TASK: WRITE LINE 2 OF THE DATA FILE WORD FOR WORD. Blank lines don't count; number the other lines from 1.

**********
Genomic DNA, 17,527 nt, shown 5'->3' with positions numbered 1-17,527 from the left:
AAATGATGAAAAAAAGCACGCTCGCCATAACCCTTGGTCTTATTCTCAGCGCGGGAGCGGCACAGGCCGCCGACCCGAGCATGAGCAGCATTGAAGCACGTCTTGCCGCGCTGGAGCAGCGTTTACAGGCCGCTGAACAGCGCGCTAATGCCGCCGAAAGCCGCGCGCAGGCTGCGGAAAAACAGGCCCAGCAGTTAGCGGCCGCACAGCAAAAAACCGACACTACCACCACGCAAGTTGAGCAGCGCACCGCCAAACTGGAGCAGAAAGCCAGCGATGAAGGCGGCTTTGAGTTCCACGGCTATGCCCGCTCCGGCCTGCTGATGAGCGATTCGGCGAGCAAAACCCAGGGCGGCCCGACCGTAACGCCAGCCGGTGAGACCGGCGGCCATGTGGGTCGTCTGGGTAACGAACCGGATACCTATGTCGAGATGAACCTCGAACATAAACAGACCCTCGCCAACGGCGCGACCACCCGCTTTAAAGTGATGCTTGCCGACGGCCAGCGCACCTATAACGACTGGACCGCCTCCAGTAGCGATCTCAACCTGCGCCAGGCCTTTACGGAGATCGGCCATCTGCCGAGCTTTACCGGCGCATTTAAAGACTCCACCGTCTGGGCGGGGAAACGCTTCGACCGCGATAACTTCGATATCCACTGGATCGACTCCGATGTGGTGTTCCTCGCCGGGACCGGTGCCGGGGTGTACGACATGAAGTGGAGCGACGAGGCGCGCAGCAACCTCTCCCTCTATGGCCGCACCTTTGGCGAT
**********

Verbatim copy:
AAATGATGAAAAAAAGCACGCTCGCCATAACCCTTGGTCTTATTCTCAGCGCGGGAGCGGCACAGGCCGCCGACCCGAGCATGAGCAGCATTGAAGCACGTCTTGCCGCGCTGGAGCAGCGTTTACAGGCCGCTGAACAGCGCGCTAATGCCGCCGAAAGCCGCGCGCAGGCTGCGGAAAAACAGGCCCAGCAGTTAGCGGCCGCACAGCAAAAAACCGACACTACCACCACGCAAGTTGAGCAGCGCACCGCCAAACTGGAGCAGAAAGCCAGCGATGAAGGCGGCTTTGAGTTCCACGGCTATGCCCGCTCCGGCCTGCTGATGAGCGATTCGGCGAGCAAAACCCAGGGCGGCCCGACCGTAACGCCAGCCGGTGAGACCGGCGGCCATGTGGGTCGTCTGGGTAACGAACCGGATACCTATGTCGAGATGAACCTCGAACATAAACAGACCCTCGCCAACGGCGCGACCACCCGCTTTAAAGTGATGCTTGCCGACGGCCAGCGCACCTATAACGACTGGACCGCCTCCAGTAGCGATCTCAACCTGCGCCAGGCCTTTACGGAGATCGGCCATCTGCCGAGCTTTACCGGCGCATTTAAAGACTCCACCGTCTGGGCGGGGAAACGCTTCGACCGCGATAACTTCGATATCCACTGGATCGACTCCGATGTGGTGTTCCTCGCCGGGACCGGTGCCGGGGTGTACGACATGAAGTGGAGCGACGAGGCGCGCAGCAACCTCTCCCTCTATGGCCGCACCTTTGGCGAT